CHAPEL HILL, N.C. --- Virginia lacrosse coach Dom Starsia found himself in an unusual but not unprecedented place Sunday afternoon at Kenan Stadium.
It's a spot neither he nor the Cavaliers intend to repeat anytime soon.
Next year usually doesn't arrive for Virginia until mid-May at the earliest. Most seasons, it doesn't come until Memorial Day weekend.
Yet a 16-13 loss to North Carolina in Sunday's ACC tournament final sent the Cavaliers into the offseason far earlier than they are accustomed after an undeniably odd year. The setback clinched a losing season for Virginia (7-8), its first since last missing the NCAA tournament in 2004.
"It's going to be strange to wake up tomorrow and not be getting ready for practice, I'll tell you that," Starsia said. "It just happened. You have to live with it and work through it and pick up the pieces and get going. I'm sure tomorrow we'll have thoughts of 2014 already."
Considerations of 2013 are sure to linger as well. For all that went wrong for Virginia, from its six-game losing streak in the middle of the season to lackluster goalie play for much of the year, the Cavaliers still found themselves in position to make matters interesting on the final day of the season.
Senior Matt White tied an ACC tournament record with seven goals. Attackman Nick O'Reilly set event records for assists in a game (seven) and a tournament (nine).
Offensively, Virginia looked like Virginia again, rattling off four straight games with at least a dozen goals to close the season. The Cavaliers might not have made a run at a national title, but a team that blitzed Maryland and tested North Carolina (12-3) would have been a headache next month.
"I think we left a lot of good lacrosse out there," White said. "It's a bummer."
If the Cavaliers' loss in the teams' first meeting was a reflection of their own problems, Sunday was indicative of North Carolina's strengths. The Tar Heels won their first ACC tournament since 1996 thanks to the potent combination of a wickedly talented offense and and R.G. Keenan's stout faceoff work for much of the day.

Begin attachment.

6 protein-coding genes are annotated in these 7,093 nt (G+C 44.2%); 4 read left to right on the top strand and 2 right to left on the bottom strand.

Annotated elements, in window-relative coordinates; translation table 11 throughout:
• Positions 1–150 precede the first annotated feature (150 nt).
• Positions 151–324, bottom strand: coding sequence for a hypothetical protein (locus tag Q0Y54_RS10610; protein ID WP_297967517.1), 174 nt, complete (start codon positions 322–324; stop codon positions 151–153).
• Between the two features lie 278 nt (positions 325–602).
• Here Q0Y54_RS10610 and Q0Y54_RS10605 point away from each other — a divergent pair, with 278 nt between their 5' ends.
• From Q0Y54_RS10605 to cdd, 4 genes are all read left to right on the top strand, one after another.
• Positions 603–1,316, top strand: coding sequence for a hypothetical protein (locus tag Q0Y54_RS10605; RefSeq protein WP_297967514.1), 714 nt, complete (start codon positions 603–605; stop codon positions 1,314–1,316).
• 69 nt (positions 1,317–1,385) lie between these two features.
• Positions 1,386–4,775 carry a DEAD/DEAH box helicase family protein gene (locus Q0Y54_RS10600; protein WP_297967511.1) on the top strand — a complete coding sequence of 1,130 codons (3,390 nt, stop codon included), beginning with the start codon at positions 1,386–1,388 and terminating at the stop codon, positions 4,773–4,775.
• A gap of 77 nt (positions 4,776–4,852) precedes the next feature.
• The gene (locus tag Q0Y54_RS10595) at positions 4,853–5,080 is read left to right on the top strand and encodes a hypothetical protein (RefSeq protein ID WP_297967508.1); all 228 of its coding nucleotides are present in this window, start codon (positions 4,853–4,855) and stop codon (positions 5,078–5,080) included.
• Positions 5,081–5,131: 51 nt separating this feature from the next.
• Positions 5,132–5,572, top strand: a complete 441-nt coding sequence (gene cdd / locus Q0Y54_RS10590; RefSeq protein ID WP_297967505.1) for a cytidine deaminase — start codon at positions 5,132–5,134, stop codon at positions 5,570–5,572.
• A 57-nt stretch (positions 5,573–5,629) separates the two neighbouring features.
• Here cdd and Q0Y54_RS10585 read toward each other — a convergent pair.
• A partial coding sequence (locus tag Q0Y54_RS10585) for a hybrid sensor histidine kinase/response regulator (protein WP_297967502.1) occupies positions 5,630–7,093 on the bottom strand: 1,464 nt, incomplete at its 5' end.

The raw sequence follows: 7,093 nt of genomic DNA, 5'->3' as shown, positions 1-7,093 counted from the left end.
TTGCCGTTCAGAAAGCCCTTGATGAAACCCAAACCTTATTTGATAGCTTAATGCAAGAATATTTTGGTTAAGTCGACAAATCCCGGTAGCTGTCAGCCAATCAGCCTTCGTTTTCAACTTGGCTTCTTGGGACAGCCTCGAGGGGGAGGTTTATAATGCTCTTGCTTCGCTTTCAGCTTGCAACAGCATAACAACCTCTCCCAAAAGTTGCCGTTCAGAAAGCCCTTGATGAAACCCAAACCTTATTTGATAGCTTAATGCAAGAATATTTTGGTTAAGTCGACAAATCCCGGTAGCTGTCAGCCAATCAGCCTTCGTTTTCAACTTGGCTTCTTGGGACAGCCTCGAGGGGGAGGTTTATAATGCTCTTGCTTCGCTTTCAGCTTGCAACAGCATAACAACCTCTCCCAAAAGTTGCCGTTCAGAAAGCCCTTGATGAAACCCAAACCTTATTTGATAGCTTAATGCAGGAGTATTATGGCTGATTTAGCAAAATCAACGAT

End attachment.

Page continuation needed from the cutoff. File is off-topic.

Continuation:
For as hollow a day as it was for Virginia, it was equally vital for the Tar Heels. For so many years, Carolina was the sport's chronic underachievers once the conference and NCAA tournament arrived (and sometimes before then). One day doesn't erase that label, but it's not difficult to imagine Carolina finally ending a two-decade absence from the NCAA final four.
Virginia will miss the season's final weekend in consecutive years for only the second time under Starsia (1997-98 was the other), and it is worth observing the Cavaliers roared to a national championship the year after that stretch.
That feat might seem a bit out of reach in the near-term, particularly as Virginia contends with the anguish of a season with a premature end. After keeping Carolina within sight for much of the first half, Virginia yielded five straight goals to the immensely precise Tar Heels to fall behind 12-7 and could never get back within two.
"We all know what was at stake," O'Reilly said. "It was discussed. It's hard to deal with."
Nonetheless, there's enough in place to believe this won't become a trend. Virginia, wiped by graduation a year ago, didn't have a large senior class this year. Star attackman Mark Cockerton will be back. The Cavaliers' goalies have actually played.
There's also hope in how Virginia recovered from its last losing season. The dysfunctional 2004 team gave way to a younger, capable group that made its way to the semifinals a year later and lost a wild, memorable storm-delayed semifinal to Johns Hopkins and went on to a perfect season in 2006.
These Cavaliers didn't endure the same sort of unrest as they did in '04, yet did at times succumb to youthful errors. Virginia doesn't lack of talent and never has under Starsia, but this spring there weren't as many polished players as usual. Even to the end, it was part of the difference between the Cavaliers and long-suffering North Carolina on Sunday.
"At the end of the day, we just weren't quite good enough, frankly, but we worked hard trying to be," Starsia said. "It just didn't happen today."
Or this spring, hence a early-arriving offseason in Charlottesville. Next year begins Monday for Virginia, and chances are good it will be more fulfilling than this one was.
--- Patrick Stevens